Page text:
Effective ESG human capital planning begins with focusing on workforce issues as a part of the long-term business strategy. As the adoption of ESG factors gathers momentum, the demand for talent with ESG expertise, such as analysts and strategists, has never been higher. Furthermore, while Hong Kong's borders remain tightly controlled due to the relentless COVID-19 pandemic which has lasted for over two years, talent acquisition teams can no longer rely on hiring candidates from overseas. To tackle talent shortage, Cheung pinpointed that the HR function needs to be innovative and resourceful. For example, building the organisation’s ESG talent pool internally could centre on personal potential and suitability, instead of focusing on specific experience and qualifications.

To accelerate ESG learning, digital platforms can serve as a useful resource in enabling existent talent to boost their ESG knowledge and capabilities. Digital solutions can be particularly helpful for organisations that operate with a hybrid or remote working model, Cheung noted. Employee networks also provide a useful tool for elevating employees’ sense of inclusion. Importantly, she pinpointed, feedback and data collected as a part of an ESG initiative can be harnessed to enhance corporate culture and employee engagement.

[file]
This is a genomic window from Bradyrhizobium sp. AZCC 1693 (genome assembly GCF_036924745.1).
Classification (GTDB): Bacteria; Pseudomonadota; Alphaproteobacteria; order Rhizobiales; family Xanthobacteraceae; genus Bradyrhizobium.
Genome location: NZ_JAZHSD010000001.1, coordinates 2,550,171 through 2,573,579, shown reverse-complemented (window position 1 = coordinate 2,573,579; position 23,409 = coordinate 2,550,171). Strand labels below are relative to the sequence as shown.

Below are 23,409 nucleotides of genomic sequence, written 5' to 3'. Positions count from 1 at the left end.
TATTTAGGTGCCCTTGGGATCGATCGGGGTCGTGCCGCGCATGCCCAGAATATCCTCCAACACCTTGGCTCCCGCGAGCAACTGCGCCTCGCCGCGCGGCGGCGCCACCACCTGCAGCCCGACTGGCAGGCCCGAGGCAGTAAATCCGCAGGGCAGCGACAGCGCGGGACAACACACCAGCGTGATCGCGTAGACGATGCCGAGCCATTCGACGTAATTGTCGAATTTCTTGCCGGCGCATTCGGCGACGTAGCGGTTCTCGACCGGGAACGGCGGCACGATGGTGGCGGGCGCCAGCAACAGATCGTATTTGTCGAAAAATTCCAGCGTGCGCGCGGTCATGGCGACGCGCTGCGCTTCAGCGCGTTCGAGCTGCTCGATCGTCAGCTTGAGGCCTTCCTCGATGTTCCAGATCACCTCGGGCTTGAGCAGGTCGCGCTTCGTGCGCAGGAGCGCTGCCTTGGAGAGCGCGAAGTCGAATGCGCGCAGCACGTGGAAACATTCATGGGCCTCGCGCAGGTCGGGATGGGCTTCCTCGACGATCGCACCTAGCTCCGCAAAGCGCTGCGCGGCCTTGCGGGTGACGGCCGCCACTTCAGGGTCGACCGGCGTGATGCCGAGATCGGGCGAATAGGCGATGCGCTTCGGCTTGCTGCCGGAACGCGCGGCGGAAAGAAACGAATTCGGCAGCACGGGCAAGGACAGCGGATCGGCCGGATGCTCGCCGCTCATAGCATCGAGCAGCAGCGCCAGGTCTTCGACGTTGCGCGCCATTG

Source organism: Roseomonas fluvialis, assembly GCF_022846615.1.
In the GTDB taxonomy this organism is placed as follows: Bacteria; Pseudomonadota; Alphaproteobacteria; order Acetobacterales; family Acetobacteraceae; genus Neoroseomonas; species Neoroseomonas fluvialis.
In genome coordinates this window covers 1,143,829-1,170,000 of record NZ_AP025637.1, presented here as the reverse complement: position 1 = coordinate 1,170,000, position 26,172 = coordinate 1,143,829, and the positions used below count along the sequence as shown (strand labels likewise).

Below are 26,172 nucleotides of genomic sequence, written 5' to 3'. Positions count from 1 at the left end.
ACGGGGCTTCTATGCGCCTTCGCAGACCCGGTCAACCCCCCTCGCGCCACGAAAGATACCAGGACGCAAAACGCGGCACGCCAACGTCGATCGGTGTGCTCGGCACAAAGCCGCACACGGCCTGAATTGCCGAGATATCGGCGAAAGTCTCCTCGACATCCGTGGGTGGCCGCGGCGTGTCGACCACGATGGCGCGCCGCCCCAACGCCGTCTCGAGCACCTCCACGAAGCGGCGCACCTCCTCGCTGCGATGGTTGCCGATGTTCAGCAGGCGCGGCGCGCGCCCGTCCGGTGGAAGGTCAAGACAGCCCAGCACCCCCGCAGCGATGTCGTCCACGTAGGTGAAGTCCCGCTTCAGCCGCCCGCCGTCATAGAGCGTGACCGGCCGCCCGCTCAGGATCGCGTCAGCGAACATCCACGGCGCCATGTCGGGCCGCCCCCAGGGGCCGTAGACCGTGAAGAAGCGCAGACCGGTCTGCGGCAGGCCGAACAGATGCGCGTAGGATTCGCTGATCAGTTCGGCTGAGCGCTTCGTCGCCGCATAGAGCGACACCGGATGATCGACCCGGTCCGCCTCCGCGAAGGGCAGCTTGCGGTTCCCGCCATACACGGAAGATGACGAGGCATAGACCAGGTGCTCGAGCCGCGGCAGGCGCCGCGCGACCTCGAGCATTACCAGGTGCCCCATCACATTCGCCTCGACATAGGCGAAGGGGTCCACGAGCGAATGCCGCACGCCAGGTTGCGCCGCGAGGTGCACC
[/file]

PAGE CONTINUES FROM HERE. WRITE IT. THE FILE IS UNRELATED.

Meanwhile, to encourage employee participation and interaction, gamification can inject an element of fun in ESG-related training. A virtual world setting can also allow employees to visualise the company’ ESG targets and simulate making progress and creating impact. Another approach could include leveraging existing communication channels to develop an ESG knowledge baseline and invite employees to choose learning plans based on organisational goals and personal interests. While these may seem like insignificant steps, Cheung pointed out that they can help to build an ESG-conscious workforce, and lay the groundwork for future ESG objectives in the process. “An engaged workforce is critical to turning corporate ESG pledges into focused, sustained action,” said Cheung.

Third party expertise

For organisations seeking help for their ESG objectives, Cheung advised working with a consultancy company equipped with expert knowledge in the specific ESG areas on which they wish to work. Furthermore, to ensure an alignment of values and a healthy working relationship, the companies should treat the consultancy firm as a part of the ESG team. Significantly, Cheung stressed that clear, concise, and measurable project goals with milestones should be put in place.

As ESG continues to grow as a cornerstone for business success in the long run, there has never been a more crucial time for the HR function to chart a pathway with ESG as a value driver of talent development.  

ESG’s Pertinence for the HR Function
PR 24 May, 2022